Memo Pad: Tears and Laughter... Screen Siren... Makeover...

It was high noon Wednesday and time for that annual ritual: the announcement of the American Society of Magazine Editors' National Magazine Award finalists...

Other first-time nominees included Domino and The New York Times Magazine, which received a total of six nominations for the main weekly and its T style and Play spin-offs. The Times magazine was eligible because ASME moved to include newspaper supplements for the first time this year, a controversial decision since some point out the title isn't distributed on the newsstand and thus is not subject to the same commercial pressures as other magazines. It also is, unlike its National Magazine Award peers, dually eligible for a Pulitzer. — Irin Carmon

SCREEN SIREN: Simon Doonan's own life story — immortalized in his memoir "Nasty: My Family and Other Glamorous Varmints" — has had more than a few fashion folks in stitches over the years. Now, the effervescent creative director of Barneys New York will get a chance to share it with many more. Jon Plowman, who produced cult television hits like "Absolutely Fabulous," "Little Britain" and "The Office," is turning "Nasty" into a comedy series called "Beautiful People." Acclaimed playwright Jonathan Harvey is supplying the script for the show, which is scheduled to air on BBC2 in the U.K. this fall.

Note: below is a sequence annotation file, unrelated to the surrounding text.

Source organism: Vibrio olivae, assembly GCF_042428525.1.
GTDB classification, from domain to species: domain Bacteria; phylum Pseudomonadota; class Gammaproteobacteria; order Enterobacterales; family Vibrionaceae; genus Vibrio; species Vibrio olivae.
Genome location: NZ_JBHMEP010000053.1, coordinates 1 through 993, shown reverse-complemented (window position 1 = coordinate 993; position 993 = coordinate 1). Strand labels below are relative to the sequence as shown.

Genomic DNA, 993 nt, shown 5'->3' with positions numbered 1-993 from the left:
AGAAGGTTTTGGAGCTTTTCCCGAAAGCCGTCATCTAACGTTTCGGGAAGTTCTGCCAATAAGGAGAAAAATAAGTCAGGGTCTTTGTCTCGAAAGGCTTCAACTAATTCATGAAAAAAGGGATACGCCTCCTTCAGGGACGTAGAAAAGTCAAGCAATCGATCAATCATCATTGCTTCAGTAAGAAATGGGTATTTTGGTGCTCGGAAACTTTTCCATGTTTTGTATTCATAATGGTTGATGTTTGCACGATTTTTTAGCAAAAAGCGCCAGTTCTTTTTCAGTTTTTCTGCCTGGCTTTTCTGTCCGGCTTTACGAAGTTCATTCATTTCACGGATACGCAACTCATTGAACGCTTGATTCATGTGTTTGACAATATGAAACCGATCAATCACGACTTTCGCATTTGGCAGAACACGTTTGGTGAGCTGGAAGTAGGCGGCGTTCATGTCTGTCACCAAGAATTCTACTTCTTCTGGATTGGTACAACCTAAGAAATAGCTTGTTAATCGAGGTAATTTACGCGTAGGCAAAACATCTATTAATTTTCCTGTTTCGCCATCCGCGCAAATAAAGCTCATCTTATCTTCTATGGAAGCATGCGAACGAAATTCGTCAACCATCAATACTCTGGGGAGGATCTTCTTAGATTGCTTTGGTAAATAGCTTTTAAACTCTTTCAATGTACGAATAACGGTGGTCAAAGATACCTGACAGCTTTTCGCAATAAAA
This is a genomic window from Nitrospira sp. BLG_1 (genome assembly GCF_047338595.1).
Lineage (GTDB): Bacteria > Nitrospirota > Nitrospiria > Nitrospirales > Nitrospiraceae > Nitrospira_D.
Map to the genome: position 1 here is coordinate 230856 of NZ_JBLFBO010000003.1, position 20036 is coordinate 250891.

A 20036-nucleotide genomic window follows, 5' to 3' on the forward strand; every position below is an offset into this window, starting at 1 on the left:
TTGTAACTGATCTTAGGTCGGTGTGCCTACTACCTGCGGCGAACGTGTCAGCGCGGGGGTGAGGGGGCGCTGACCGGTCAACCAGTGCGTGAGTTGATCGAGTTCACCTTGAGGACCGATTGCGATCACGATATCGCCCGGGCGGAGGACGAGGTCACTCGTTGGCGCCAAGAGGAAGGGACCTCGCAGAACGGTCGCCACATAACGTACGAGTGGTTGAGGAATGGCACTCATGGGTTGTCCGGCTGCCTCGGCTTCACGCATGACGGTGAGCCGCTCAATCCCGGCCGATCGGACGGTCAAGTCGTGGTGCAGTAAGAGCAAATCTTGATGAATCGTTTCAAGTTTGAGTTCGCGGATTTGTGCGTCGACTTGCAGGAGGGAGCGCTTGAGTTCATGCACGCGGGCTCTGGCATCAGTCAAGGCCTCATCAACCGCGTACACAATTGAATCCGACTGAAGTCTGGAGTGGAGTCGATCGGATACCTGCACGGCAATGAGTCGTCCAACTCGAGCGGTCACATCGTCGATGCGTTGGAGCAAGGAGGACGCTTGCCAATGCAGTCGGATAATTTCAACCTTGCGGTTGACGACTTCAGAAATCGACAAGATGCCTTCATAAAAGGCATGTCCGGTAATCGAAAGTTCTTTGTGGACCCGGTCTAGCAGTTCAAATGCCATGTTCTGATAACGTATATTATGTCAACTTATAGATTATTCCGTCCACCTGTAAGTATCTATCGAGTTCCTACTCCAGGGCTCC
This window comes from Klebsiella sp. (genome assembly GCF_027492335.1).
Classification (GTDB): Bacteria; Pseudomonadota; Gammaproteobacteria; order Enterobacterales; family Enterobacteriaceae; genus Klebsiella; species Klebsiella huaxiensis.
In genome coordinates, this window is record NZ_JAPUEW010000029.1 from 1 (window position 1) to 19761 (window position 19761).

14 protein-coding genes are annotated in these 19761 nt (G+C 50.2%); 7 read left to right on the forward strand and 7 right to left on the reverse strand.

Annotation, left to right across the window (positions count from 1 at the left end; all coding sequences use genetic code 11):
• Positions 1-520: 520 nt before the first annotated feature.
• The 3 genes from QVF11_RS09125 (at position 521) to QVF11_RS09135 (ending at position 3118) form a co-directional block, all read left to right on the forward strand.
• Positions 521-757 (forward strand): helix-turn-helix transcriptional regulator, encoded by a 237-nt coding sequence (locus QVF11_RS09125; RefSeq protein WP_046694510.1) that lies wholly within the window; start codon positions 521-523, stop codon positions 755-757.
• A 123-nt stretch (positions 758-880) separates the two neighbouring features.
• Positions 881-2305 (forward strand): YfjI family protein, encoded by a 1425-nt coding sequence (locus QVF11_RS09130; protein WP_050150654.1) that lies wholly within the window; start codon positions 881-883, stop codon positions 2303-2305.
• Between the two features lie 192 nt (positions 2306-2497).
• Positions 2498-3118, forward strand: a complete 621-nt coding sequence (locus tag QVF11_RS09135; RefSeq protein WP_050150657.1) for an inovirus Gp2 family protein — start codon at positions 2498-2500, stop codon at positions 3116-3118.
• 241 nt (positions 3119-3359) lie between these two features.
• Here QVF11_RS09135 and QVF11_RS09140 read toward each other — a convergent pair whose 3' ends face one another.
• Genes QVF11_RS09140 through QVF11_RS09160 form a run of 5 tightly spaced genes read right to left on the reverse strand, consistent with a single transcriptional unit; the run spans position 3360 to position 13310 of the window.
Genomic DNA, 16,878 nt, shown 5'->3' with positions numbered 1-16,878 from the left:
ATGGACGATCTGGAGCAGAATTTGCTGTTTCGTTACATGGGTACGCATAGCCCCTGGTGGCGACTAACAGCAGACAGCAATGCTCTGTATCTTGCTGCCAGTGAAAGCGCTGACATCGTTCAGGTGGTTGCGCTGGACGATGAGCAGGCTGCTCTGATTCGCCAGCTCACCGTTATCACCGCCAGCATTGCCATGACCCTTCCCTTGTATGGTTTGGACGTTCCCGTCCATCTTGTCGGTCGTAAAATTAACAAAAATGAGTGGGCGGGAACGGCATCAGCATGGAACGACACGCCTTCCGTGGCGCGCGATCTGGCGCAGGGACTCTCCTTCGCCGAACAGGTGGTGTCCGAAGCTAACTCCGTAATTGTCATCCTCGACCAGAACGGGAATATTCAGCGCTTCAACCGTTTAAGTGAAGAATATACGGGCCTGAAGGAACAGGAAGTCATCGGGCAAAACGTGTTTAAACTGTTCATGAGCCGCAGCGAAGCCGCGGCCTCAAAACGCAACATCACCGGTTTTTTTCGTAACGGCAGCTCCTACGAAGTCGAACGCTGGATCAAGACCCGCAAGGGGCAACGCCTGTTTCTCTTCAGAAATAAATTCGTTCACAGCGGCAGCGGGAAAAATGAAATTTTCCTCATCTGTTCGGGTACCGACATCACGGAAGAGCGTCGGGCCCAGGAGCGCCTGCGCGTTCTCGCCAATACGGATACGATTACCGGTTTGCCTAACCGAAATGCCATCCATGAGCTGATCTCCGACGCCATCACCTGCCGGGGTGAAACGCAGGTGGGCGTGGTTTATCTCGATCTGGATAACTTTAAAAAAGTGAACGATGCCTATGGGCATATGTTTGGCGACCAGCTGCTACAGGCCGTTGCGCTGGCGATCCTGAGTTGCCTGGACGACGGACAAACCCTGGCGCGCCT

"I am totally delirious and delighted, and bewitched, buggered and bewildered," Doonan said on Wednesday. "It's one of the most surprising, hilarious things to ever happen to me. It's the real cherry on the cake."

The book focuses on his childhood in dreary Reading to his pull towards the glamorous fashion world. It is filled with anecdotes, from the years he spent dressed up as a pirate to his being arrested in Los Angeles wearing Vivienne Westwood plaid bondage pants. "It's a low rent 'Madame Bovary,'" Doonan said.

Casting is taking place now, and Doonan plans to leave the choice of lead characters to Plowman. Those close to him need not fret of being lampooned on the small screen, however. "The main character is called Simon, but the others have been morphed and evolved and extrapolated to protect the innocent," Doonan said. "It's not a poetic, literal dramatic rendering of my life. They took my book and used it as a springboard, with the trajectory of coming from a crap town and ending up in the glamour and fabulousness of fashion." Could this become the "Are You Being Served?" of the 21st century? — Marc Karimzadeh
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